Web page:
UPDATE: Stars of CSI talk about the end of the legendary series below!
After 335 episodes, television’s most cutting-edge crime procedural series, CSI: Crime Scene Investigation, comes to an end on Sept. 27. For fans of the groundbreaking series, the end of the show’s 15-year run feels bittersweet, but no one has shed more tears than series creator, writer and executive producer Anthony E. Zuiker, who penned the series’ final script. “I was all over the place,” he admits. “I was laughing out loud. I was crying every day. Not necessarily crying because it was over, but just touched, kind of touched by the characters and touched by the moments and hearing the voices again.”
He also shared the surreal moment when he completed the final script. “I remember I typed the words ‘End of Series’ at the end of the second hour’s script. I just kind of stood up, I pressed print and I just left because it was so bizarre and I went down to a deli, sat down, I had a sandwich and like, ‘I can’t believe I just typed the words “End of Series!”’ It was really bizarre. Tons and tons of tears, I’ll tell you that, and tons of laughs.”
Zuiker calls the two-hour finale “a love letter to the fans,” and says, “It’s going to be intense, it’s going to be hilarious, it’s going to shed tears and have brand-new science, a really complex, rich mystery, and just really take you back to some of the old-school stuff and kind of push it forward to the new-school stuff. And leave there, I believe, satisfied with all the time and investment that you’ve had in the franchise if you were a fan. If you’re not a fan, and you come in for the first time, you’ll still have a wild ride too.”
Zuiker isn’t giving away any spoilers, but while we speak, William Petersen and Marg Helgenberger walk across the studio lot. “It’s really cool,” he shares. “It’s cool to have them back. It’s really neat to reconnect with them.” Past and current series stars also scheduled to appear include Ted Danson, Jorja Fox, Eric Szmanda, Robert David Hall, Paul Guilfoyle, Wallace Langham, David Berman, Elisabeth Harnois and Jon Wellner. Also, Melinda Clarke returns as Lady Heather.
Launching one, let alone four successful TV series is a herculean feat, and how Zuiker — who was living in Las Vegas and working in the hospitality industry — came up with the concept that became C.S.I. is no less miraculous. Back in August 1999, Zuiker saw an episode of a Discovery Channel series that covered the murder of former Raiders cheerleader Linda Sobek. He was fascinated that the case hinged upon the DNA of a single hair found in the suspect’s car and he knew that he had stumbled upon something with potential. “I realized that the body was a perfect specimen and then C.S.I. was born at that point.” Zuiker did a lot of research, wrote his first ever TV pilot and “We were lucky enough to sell it, shoot it and air it. It aired on October 6 of 2000 — on a Friday — and the rest is history.”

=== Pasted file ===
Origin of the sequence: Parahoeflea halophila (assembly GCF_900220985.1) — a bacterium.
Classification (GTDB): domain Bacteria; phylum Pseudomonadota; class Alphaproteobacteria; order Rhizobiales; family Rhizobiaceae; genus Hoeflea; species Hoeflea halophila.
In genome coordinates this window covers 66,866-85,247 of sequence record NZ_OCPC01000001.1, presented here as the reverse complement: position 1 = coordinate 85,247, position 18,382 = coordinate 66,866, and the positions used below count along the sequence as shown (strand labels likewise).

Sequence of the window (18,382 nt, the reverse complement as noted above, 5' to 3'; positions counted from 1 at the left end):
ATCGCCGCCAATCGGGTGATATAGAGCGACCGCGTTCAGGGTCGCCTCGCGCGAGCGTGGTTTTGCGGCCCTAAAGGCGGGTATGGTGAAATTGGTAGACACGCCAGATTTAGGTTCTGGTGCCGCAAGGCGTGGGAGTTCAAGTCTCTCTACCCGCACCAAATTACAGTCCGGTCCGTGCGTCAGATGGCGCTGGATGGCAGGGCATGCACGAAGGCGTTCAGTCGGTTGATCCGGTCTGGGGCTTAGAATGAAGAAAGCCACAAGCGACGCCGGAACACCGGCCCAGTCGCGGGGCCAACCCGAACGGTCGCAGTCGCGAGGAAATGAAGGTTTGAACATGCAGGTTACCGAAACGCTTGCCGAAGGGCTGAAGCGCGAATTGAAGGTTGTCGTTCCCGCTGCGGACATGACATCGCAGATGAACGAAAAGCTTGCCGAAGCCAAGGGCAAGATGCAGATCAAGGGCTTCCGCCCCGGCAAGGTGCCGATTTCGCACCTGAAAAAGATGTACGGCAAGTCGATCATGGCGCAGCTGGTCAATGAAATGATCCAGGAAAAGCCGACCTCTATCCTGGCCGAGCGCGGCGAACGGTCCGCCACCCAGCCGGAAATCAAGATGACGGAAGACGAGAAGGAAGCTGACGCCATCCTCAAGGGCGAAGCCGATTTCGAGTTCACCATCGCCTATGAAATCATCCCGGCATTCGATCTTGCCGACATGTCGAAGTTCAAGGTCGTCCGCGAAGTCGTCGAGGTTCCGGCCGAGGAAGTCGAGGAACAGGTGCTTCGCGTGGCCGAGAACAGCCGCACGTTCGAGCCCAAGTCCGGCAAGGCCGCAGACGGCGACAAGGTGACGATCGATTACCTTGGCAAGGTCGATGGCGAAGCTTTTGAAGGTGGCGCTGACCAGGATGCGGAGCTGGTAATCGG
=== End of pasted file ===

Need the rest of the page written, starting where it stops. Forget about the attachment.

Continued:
In its 15 years on TV, C.S.I. has had many memorable moments and jaw-dropping episodes and Zuiker reveals, “My personal favorite episode of all time is the episode titled ‘Blood Drops.’ It’s episode number 107, first season. The finale of Season 5, directed by Quentin Tarantino was called ‘Grave Danger.’ That was really fantastic. Then … the first time we went No. 1 was an episode I wrote solo entitled, ‘Ellie,’ named after Jim Brass’ daughter. I think those are the three I kind of really, really enjoyed … and certainly this one — the finale — will be in that same company.”
When pressed to choose an item from the set he’d like to take with him, Zuiker already has something in mind. “There’s a small medallion that’s embedded in the floor where Billy Petersen last stood. I’m hoping to get my hands on that piece of flooring when it’s all over.” As the man who built the franchise from the ground up, it seems like a fitting choice.
BELOW: CSI stars talk about the series finale!
CSI Series Finale > CBS > Sunday, Sept. 27 at 9pm ET/PT
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